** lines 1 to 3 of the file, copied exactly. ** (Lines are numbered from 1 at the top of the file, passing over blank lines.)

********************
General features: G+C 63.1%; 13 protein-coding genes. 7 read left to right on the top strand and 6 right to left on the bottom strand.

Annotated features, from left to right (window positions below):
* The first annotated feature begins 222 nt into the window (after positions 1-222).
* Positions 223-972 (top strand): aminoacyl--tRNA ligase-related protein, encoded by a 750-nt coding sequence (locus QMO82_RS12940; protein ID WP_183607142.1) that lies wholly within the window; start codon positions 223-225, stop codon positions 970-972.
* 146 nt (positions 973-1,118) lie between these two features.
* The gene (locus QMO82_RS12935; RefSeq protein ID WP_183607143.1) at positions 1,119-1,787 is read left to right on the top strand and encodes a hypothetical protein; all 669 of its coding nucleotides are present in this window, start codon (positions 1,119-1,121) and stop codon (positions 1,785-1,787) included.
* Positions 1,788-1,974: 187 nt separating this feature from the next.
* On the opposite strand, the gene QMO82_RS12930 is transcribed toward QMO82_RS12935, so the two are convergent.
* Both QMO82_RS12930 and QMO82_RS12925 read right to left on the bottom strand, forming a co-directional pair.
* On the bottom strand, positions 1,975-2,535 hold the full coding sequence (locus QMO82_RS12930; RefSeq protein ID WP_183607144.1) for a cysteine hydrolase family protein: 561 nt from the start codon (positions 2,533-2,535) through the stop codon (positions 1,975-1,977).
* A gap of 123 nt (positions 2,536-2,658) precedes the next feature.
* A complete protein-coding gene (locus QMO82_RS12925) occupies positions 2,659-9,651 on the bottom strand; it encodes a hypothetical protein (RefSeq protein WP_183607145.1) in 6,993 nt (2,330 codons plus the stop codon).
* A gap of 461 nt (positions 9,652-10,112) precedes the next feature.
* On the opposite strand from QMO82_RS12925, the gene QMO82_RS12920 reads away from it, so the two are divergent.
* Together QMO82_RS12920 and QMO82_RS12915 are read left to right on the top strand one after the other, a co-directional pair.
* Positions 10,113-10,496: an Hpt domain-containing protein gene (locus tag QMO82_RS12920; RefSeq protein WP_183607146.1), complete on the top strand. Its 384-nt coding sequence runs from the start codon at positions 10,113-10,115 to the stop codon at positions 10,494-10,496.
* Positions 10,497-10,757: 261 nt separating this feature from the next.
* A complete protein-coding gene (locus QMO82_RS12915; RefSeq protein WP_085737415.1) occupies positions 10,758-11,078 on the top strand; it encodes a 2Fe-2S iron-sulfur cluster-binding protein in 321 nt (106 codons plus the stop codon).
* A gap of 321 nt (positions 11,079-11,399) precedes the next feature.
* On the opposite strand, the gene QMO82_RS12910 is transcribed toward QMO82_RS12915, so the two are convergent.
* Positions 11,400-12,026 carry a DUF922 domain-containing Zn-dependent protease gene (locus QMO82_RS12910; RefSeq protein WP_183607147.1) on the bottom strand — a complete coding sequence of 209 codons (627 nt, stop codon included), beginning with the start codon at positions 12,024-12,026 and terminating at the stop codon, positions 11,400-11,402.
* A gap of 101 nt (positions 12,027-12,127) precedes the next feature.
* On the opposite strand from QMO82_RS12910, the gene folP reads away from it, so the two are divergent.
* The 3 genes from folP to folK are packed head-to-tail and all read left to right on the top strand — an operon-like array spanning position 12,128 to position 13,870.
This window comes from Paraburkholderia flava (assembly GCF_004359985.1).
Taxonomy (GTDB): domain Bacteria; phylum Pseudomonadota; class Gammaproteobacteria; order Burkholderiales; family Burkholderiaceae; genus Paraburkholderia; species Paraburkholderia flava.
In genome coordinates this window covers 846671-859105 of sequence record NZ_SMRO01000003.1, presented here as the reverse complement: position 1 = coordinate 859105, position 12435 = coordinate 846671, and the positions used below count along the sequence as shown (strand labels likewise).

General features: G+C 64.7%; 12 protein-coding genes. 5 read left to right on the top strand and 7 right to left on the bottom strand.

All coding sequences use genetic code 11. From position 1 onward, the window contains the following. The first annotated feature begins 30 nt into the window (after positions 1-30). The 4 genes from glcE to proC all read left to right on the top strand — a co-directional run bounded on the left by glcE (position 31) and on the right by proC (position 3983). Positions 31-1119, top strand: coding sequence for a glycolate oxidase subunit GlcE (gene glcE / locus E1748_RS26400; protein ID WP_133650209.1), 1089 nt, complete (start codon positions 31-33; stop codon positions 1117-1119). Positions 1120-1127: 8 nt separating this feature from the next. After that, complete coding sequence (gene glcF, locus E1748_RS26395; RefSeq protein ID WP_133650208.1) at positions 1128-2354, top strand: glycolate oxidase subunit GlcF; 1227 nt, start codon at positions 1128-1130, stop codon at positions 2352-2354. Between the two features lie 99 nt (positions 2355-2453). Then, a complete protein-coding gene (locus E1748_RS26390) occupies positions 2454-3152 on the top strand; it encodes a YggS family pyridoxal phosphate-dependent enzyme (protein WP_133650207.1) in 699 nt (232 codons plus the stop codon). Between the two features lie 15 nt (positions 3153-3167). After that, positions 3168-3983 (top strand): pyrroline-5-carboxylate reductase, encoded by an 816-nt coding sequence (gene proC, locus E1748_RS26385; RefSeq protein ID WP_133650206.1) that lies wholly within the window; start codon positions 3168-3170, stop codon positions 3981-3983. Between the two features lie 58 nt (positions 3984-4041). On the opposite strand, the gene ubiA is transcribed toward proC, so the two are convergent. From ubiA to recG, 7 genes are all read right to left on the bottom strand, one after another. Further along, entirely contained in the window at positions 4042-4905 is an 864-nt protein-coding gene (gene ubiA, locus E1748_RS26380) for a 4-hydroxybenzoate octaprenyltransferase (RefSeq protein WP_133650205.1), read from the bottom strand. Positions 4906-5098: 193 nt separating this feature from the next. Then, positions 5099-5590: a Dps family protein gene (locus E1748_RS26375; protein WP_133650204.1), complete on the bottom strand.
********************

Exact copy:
General features: G+C 63.1%; 13 protein-coding genes. 7 read left to right on the top strand and 6 right to left on the bottom strand.

Annotated features, from left to right (window positions below):
* The first annotated feature begins 222 nt into the window (after positions 1-222).